Battlefield V is joining a long list of games that are introducing playable female characters that take center stage, and fans are massively excited about that fact, as they should be. During the original Battlefield V reveal, we got a chance to meet one of the more prominent female soldiers, who appears to have a prosthetic arm. It's a step the Battlefield series hasn't quite taken before, and as a result, it will bring some lesser-known war stories to light from the women who were considered "unseen" during World War II.
The upcoming entry in the long-running series is making headway by displaying "unseen locations and untold stories" centering around female soldiers, as well as offering the option to utilize women in multiplayer games. That's obviously nothing new for most games, but shining a light on historical moments where women were involved is definitely an interesting move for EA Dice, and something no doubt plenty of ladies will be thrilled to explore in the new game when it releases later this year.
In Battlefield 1, a female character was introduced in the single-player campaign, but women weren't available in multiplayer. That's changed as of Battlefield V, with the option to play as whoever you wish, as well as eight customizable characters you can take into war with you. One of the most important women in the game is even featured prominently in the game's marketing, much to the surprise of ladies who have been seeking some sort of representation in the series for quite some time.
It's fantastic because, with this announcement, it seems as though we've "opened the floodgates," so to speak, for a whole crop of new female game characters springing up across the industry. We've got Kait Diaz taking point in the new Gears 5, Ellie of The Last of Us Part II striking out on her own, and a smattering of other woman-centric narratives popping up across all platforms. It's exciting, and finally, a huge developer is joining in on the party with one of its biggest games.
It's a great feeling – I've always wanted to see more interesting characters, not particularly women, but just a variety of different faces in the Battlefield games' single-player campaign, though it's not particularly important to me who I play as, but if there's an intriguing story surrounding them, their background as people gives an edge to their campaign chapters.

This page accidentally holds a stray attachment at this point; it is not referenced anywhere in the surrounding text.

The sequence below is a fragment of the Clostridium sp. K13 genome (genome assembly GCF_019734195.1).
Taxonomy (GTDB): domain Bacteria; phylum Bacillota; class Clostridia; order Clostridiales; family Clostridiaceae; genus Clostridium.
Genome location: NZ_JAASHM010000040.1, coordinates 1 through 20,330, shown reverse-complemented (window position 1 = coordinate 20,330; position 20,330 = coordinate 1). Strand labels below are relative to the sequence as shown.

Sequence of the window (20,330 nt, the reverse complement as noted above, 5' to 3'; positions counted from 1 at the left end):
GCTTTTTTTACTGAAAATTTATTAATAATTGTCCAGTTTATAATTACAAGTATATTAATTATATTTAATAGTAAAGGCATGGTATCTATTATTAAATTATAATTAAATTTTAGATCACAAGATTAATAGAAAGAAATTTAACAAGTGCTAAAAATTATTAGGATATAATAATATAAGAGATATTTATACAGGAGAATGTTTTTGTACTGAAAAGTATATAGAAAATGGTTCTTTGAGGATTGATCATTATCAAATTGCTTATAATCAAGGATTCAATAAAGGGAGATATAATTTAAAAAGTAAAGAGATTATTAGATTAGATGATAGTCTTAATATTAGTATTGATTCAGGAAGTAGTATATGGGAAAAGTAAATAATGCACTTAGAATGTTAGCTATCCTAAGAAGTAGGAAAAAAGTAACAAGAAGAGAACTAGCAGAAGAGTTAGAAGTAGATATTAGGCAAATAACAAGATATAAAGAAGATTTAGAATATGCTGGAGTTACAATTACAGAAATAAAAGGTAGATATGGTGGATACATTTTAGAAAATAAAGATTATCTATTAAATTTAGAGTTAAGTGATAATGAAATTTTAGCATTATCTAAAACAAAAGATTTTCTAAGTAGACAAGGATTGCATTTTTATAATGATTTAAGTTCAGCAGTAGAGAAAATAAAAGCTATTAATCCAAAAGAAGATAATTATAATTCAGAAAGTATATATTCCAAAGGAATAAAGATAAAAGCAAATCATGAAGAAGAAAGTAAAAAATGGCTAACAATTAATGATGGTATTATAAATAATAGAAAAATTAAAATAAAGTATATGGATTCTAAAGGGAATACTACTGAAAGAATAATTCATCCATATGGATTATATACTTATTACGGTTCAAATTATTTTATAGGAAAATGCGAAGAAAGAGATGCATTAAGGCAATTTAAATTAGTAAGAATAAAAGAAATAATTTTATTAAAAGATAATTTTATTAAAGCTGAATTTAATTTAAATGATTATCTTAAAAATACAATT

That brings us to the controversy that's been surrounding the game ever since its debut announcement. Yes, women are going to be prominent in the game, and no, the developers aren't going to be taking them out. Both sides should go ahead and give it a rest by now because no matter how you slice it, folks should be excited that anyone is trying something new in a series where things have only progressed just a bit over the years, and only really by way of game mechanics.
The endless takes on how "people are mad" about this particular fact are wearing just as thin as the endless essays about how "bad" it is that women are included in the game this time around, and the fact of the matter is that people want to see different types of characters in the games that they play.
At the end of the day, it doesn't matter if you're playing as a man, a woman, or alien because Battlefield V is typically played in first-person mode anyway, so you're hardly ever going to even see your character unless you're waiting to join a game. It's still cool, though, and still something people want to see.
So let's embrace the fact that everyone can feel included, even if that means you just have to sit back and gloat over the fact that someone is mad about it or be upset that someone is glad about it. It's pretty awesome, and part of what gaming is all about – those awesome moments that we carry with us forever, those experiences that we don't always get to have in real life. And if that means your awesome thing is feeling like a badass female soldier, well, you're going to get to have that.
Battlefield V is set to debut on Xbox One, PlayStation 4, and PC on November 20.